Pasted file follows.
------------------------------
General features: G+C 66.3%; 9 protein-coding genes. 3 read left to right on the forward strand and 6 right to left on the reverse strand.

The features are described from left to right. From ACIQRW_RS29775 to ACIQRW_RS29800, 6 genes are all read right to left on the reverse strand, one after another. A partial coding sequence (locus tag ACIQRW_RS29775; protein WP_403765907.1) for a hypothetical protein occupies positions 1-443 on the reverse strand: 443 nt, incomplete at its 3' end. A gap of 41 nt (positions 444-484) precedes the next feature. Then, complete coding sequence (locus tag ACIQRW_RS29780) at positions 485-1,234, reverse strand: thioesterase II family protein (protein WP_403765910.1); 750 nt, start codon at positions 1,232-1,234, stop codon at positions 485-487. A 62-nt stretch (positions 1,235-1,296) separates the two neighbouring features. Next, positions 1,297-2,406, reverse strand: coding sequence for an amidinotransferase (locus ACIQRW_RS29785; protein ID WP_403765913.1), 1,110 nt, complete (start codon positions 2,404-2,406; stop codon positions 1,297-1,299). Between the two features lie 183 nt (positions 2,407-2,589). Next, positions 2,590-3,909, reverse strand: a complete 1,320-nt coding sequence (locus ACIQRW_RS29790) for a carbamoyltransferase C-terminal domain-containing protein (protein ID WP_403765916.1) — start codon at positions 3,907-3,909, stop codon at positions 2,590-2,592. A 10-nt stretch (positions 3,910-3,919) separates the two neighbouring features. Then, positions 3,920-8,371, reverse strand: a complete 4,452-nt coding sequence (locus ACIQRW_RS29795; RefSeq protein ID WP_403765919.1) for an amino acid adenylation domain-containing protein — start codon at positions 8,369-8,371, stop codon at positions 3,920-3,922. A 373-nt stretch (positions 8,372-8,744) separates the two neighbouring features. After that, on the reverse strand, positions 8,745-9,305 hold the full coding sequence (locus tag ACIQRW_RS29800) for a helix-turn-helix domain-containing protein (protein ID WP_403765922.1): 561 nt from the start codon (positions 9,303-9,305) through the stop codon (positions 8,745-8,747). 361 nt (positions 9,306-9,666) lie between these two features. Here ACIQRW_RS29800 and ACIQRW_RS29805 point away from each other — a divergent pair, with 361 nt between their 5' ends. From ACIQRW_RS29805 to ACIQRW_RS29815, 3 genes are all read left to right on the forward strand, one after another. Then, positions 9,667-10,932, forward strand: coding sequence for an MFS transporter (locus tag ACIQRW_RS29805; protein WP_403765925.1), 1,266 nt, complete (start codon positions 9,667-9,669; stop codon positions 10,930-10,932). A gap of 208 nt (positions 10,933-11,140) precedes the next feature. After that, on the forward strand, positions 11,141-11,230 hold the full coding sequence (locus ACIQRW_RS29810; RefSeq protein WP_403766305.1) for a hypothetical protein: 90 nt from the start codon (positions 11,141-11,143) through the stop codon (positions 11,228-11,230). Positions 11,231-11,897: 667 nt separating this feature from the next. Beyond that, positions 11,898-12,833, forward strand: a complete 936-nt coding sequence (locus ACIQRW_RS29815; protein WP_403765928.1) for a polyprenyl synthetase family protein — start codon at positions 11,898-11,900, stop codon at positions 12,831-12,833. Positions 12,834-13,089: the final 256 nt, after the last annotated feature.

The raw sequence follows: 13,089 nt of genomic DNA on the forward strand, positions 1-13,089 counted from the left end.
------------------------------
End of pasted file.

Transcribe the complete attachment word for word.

General features: G+C 66.3%; 9 protein-coding genes. 3 read left to right on the forward strand and 6 right to left on the reverse strand.

The features are described from left to right. From ACIQRW_RS29775 to ACIQRW_RS29800, 6 genes are all read right to left on the reverse strand, one after another. A partial coding sequence (locus tag ACIQRW_RS29775; protein WP_403765907.1) for a hypothetical protein occupies positions 1-443 on the reverse strand: 443 nt, incomplete at its 3' end. A gap of 41 nt (positions 444-484) precedes the next feature. Then, complete coding sequence (locus tag ACIQRW_RS29780) at positions 485-1,234, reverse strand: thioesterase II family protein (protein WP_403765910.1); 750 nt, start codon at positions 1,232-1,234, stop codon at positions 485-487. A 62-nt stretch (positions 1,235-1,296) separates the two neighbouring features. Next, positions 1,297-2,406, reverse strand: coding sequence for an amidinotransferase (locus ACIQRW_RS29785; protein ID WP_403765913.1), 1,110 nt, complete (start codon positions 2,404-2,406; stop codon positions 1,297-1,299). Between the two features lie 183 nt (positions 2,407-2,589). Next, positions 2,590-3,909, reverse strand: a complete 1,320-nt coding sequence (locus ACIQRW_RS29790) for a carbamoyltransferase C-terminal domain-containing protein (protein ID WP_403765916.1) — start codon at positions 3,907-3,909, stop codon at positions 2,590-2,592. A 10-nt stretch (positions 3,910-3,919) separates the two neighbouring features. Then, positions 3,920-8,371, reverse strand: a complete 4,452-nt coding sequence (locus ACIQRW_RS29795; RefSeq protein ID WP_403765919.1) for an amino acid adenylation domain-containing protein — start codon at positions 8,369-8,371, stop codon at positions 3,920-3,922. A 373-nt stretch (positions 8,372-8,744) separates the two neighbouring features. After that, on the reverse strand, positions 8,745-9,305 hold the full coding sequence (locus tag ACIQRW_RS29800) for a helix-turn-helix domain-containing protein (protein ID WP_403765922.1): 561 nt from the start codon (positions 9,303-9,305) through the stop codon (positions 8,745-8,747). 361 nt (positions 9,306-9,666) lie between these two features. Here ACIQRW_RS29800 and ACIQRW_RS29805 point away from each other — a divergent pair, with 361 nt between their 5' ends. From ACIQRW_RS29805 to ACIQRW_RS29815, 3 genes are all read left to right on the forward strand, one after another. Then, positions 9,667-10,932, forward strand: coding sequence for an MFS transporter (locus tag ACIQRW_RS29805; protein WP_403765925.1), 1,266 nt, complete (start codon positions 9,667-9,669; stop codon positions 10,930-10,932). A gap of 208 nt (positions 10,933-11,140) precedes the next feature. After that, on the forward strand, positions 11,141-11,230 hold the full coding sequence (locus ACIQRW_RS29810; RefSeq protein WP_403766305.1) for a hypothetical protein: 90 nt from the start codon (positions 11,141-11,143) through the stop codon (positions 11,228-11,230). Positions 11,231-11,897: 667 nt separating this feature from the next. Beyond that, positions 11,898-12,833, forward strand: a complete 936-nt coding sequence (locus ACIQRW_RS29815; protein WP_403765928.1) for a polyprenyl synthetase family protein — start codon at positions 11,898-11,900, stop codon at positions 12,831-12,833. Positions 12,834-13,089: the final 256 nt, after the last annotated feature.

The raw sequence follows: 13,089 nt of genomic DNA on the forward strand, positions 1-13,089 counted from the left end.